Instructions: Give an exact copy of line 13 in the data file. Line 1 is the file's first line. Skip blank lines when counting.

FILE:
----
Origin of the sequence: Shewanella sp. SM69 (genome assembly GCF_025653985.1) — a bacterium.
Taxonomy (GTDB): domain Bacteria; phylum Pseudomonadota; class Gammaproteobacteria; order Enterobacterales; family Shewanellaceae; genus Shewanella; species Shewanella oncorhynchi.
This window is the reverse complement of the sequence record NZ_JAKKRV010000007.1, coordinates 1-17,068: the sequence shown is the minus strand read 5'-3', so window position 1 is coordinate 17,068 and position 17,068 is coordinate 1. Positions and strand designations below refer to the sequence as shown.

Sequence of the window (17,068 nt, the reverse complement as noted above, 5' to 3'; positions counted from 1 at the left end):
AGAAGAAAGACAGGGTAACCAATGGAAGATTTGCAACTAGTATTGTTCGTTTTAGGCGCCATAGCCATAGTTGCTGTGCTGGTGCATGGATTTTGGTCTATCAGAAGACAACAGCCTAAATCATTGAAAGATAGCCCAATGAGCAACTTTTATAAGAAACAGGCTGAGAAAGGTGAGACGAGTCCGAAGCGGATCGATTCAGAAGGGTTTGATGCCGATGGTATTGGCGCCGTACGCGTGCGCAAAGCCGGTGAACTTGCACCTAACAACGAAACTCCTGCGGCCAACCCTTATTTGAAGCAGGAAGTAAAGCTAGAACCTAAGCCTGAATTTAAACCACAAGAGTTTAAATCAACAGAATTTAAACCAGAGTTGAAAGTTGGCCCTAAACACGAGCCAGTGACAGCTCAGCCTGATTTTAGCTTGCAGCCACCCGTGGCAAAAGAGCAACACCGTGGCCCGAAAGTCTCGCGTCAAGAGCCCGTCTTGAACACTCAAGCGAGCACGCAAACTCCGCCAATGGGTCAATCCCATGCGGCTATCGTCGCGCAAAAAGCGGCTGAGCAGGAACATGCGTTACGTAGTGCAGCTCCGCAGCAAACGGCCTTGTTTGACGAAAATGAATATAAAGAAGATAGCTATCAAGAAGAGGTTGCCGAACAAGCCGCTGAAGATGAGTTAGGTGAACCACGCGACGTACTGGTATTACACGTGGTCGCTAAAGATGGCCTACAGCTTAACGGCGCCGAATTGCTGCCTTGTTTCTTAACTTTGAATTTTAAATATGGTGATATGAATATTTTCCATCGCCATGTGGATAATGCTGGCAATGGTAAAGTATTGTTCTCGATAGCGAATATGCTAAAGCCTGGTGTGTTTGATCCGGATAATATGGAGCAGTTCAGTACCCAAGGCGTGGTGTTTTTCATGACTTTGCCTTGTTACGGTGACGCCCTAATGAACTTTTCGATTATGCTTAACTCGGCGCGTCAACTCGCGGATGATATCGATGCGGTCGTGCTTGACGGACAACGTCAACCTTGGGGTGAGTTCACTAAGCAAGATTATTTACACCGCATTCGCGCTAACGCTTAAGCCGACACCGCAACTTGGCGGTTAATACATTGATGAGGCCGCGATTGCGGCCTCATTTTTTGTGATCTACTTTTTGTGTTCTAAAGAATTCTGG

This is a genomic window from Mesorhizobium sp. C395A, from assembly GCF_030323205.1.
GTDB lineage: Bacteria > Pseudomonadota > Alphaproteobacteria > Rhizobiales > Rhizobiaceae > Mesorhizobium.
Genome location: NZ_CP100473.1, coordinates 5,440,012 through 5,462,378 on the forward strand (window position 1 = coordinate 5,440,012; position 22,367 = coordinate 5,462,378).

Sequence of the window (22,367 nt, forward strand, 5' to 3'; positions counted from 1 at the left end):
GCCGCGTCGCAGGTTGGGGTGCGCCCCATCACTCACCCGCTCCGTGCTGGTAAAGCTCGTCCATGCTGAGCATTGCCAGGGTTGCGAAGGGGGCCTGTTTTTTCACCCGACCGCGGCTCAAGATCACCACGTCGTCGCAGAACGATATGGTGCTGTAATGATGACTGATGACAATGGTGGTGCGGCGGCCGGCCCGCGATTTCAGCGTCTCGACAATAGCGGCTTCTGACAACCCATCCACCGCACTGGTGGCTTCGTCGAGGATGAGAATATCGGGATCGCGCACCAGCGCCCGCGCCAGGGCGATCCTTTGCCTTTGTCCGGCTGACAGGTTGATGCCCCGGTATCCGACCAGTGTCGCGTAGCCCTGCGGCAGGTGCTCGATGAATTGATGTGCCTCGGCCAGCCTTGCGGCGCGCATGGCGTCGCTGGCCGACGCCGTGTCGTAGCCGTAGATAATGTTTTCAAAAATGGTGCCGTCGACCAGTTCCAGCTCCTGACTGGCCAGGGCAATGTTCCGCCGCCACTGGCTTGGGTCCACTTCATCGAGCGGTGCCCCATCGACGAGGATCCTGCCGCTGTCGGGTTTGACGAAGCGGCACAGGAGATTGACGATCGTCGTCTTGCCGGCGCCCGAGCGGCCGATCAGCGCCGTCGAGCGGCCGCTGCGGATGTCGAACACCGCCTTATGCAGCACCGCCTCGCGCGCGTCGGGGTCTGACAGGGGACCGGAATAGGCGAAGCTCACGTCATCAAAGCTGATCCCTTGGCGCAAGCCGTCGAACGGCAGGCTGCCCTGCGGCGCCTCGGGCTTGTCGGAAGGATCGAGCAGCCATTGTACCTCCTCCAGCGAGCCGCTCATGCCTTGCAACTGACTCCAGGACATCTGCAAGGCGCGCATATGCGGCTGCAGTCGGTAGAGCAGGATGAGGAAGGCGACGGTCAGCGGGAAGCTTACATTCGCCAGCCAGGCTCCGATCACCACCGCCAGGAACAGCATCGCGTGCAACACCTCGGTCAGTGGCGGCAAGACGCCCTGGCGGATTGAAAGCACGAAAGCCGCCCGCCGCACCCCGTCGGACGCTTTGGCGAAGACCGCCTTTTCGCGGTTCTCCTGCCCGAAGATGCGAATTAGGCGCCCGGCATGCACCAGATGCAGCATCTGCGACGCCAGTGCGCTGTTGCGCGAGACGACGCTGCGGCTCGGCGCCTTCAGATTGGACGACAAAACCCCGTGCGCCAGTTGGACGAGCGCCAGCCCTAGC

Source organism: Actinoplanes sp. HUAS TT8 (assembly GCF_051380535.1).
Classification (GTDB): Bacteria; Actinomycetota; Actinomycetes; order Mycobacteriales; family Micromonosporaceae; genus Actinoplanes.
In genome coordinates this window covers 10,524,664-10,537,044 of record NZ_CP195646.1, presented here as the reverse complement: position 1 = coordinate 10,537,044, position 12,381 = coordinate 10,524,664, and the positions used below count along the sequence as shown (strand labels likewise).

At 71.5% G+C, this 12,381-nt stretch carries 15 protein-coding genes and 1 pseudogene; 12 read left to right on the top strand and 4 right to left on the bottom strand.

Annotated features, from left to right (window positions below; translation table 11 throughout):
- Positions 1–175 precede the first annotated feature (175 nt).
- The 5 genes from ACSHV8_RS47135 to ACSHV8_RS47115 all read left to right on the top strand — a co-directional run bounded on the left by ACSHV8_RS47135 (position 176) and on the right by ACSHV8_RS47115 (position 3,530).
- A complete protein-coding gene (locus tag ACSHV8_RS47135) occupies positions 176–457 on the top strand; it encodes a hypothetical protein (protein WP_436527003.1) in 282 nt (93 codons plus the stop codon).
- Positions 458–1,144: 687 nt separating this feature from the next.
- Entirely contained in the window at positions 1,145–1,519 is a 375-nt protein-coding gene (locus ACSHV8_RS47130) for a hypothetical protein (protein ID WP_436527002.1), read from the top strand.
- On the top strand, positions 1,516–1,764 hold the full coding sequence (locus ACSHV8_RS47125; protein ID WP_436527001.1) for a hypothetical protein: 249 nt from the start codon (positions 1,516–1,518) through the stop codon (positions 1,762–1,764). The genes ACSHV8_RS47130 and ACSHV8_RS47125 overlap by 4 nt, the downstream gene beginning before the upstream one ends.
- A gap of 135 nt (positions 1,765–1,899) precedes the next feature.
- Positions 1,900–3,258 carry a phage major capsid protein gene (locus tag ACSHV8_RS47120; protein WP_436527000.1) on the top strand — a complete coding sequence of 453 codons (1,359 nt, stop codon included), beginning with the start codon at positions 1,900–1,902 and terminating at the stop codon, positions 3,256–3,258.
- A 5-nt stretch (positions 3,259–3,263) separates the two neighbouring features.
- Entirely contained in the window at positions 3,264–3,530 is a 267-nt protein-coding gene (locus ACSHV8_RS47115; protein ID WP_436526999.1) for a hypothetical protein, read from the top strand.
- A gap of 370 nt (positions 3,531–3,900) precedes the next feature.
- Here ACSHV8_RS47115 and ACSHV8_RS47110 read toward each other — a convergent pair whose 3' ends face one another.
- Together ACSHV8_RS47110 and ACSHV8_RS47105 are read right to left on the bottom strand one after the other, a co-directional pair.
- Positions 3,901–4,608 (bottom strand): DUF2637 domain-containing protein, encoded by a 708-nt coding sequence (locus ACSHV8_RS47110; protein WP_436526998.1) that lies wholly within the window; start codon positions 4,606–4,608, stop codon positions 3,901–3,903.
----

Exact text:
In genome coordinates this window covers 10,524,664-10,537,044 of record NZ_CP195646.1, presented here as the reverse complement: position 1 = coordinate 10,537,044, position 12,381 = coordinate 10,524,664, and the positions used below count along the sequence as shown (strand labels likewise).